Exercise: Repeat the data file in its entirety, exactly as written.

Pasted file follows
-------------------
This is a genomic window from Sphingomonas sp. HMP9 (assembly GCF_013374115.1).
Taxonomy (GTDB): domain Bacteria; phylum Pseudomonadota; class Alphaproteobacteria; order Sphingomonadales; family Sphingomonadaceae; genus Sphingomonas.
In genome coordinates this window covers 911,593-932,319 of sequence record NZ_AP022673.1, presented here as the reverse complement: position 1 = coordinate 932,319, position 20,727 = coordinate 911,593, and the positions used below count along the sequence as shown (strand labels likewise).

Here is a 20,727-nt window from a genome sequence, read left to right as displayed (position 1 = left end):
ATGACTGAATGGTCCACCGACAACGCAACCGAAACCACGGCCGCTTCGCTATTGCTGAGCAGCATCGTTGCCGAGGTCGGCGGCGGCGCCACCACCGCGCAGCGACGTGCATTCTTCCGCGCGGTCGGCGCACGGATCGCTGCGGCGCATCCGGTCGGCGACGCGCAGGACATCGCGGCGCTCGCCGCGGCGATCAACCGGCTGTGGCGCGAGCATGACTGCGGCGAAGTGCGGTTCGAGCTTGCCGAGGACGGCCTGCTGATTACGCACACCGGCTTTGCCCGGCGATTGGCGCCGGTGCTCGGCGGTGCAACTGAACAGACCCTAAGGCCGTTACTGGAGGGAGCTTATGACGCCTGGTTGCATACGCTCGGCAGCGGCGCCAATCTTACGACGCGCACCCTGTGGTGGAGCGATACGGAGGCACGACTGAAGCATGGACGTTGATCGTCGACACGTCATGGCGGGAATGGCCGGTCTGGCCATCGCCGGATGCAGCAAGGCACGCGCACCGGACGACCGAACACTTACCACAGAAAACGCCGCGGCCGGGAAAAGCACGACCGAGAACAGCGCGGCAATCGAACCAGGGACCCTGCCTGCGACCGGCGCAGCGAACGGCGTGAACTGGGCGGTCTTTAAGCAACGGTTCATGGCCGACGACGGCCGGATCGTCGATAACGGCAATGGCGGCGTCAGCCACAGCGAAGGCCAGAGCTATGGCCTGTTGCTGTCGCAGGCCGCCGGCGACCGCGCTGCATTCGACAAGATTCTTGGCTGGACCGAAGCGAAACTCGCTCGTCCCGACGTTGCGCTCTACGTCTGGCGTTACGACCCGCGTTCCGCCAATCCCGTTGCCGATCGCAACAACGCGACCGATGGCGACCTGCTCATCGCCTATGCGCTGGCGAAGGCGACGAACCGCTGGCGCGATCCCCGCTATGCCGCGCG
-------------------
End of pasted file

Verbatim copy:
This is a genomic window from Sphingomonas sp. HMP9 (assembly GCF_013374115.1).
Taxonomy (GTDB): domain Bacteria; phylum Pseudomonadota; class Alphaproteobacteria; order Sphingomonadales; family Sphingomonadaceae; genus Sphingomonas.
In genome coordinates this window covers 911,593-932,319 of sequence record NZ_AP022673.1, presented here as the reverse complement: position 1 = coordinate 932,319, position 20,727 = coordinate 911,593, and the positions used below count along the sequence as shown (strand labels likewise).

Here is a 20,727-nt window from a genome sequence, read left to right as displayed (position 1 = left end):
ATGACTGAATGGTCCACCGACAACGCAACCGAAACCACGGCCGCTTCGCTATTGCTGAGCAGCATCGTTGCCGAGGTCGGCGGCGGCGCCACCACCGCGCAGCGACGTGCATTCTTCCGCGCGGTCGGCGCACGGATCGCTGCGGCGCATCCGGTCGGCGACGCGCAGGACATCGCGGCGCTCGCCGCGGCGATCAACCGGCTGTGGCGCGAGCATGACTGCGGCGAAGTGCGGTTCGAGCTTGCCGAGGACGGCCTGCTGATTACGCACACCGGCTTTGCCCGGCGATTGGCGCCGGTGCTCGGCGGTGCAACTGAACAGACCCTAAGGCCGTTACTGGAGGGAGCTTATGACGCCTGGTTGCATACGCTCGGCAGCGGCGCCAATCTTACGACGCGCACCCTGTGGTGGAGCGATACGGAGGCACGACTGAAGCATGGACGTTGATCGTCGACACGTCATGGCGGGAATGGCCGGTCTGGCCATCGCCGGATGCAGCAAGGCACGCGCACCGGACGACCGAACACTTACCACAGAAAACGCCGCGGCCGGGAAAAGCACGACCGAGAACAGCGCGGCAATCGAACCAGGGACCCTGCCTGCGACCGGCGCAGCGAACGGCGTGAACTGGGCGGTCTTTAAGCAACGGTTCATGGCCGACGACGGCCGGATCGTCGATAACGGCAATGGCGGCGTCAGCCACAGCGAAGGCCAGAGCTATGGCCTGTTGCTGTCGCAGGCCGCCGGCGACCGCGCTGCATTCGACAAGATTCTTGGCTGGACCGAAGCGAAACTCGCTCGTCCCGACGTTGCGCTCTACGTCTGGCGTTACGACCCGCGTTCCGCCAATCCCGTTGCCGATCGCAACAACGCGACCGATGGCGACCTGCTCATCGCCTATGCGCTGGCGAAGGCGACGAACCGCTGGCGCGATCCCCGCTATGCCGCGCG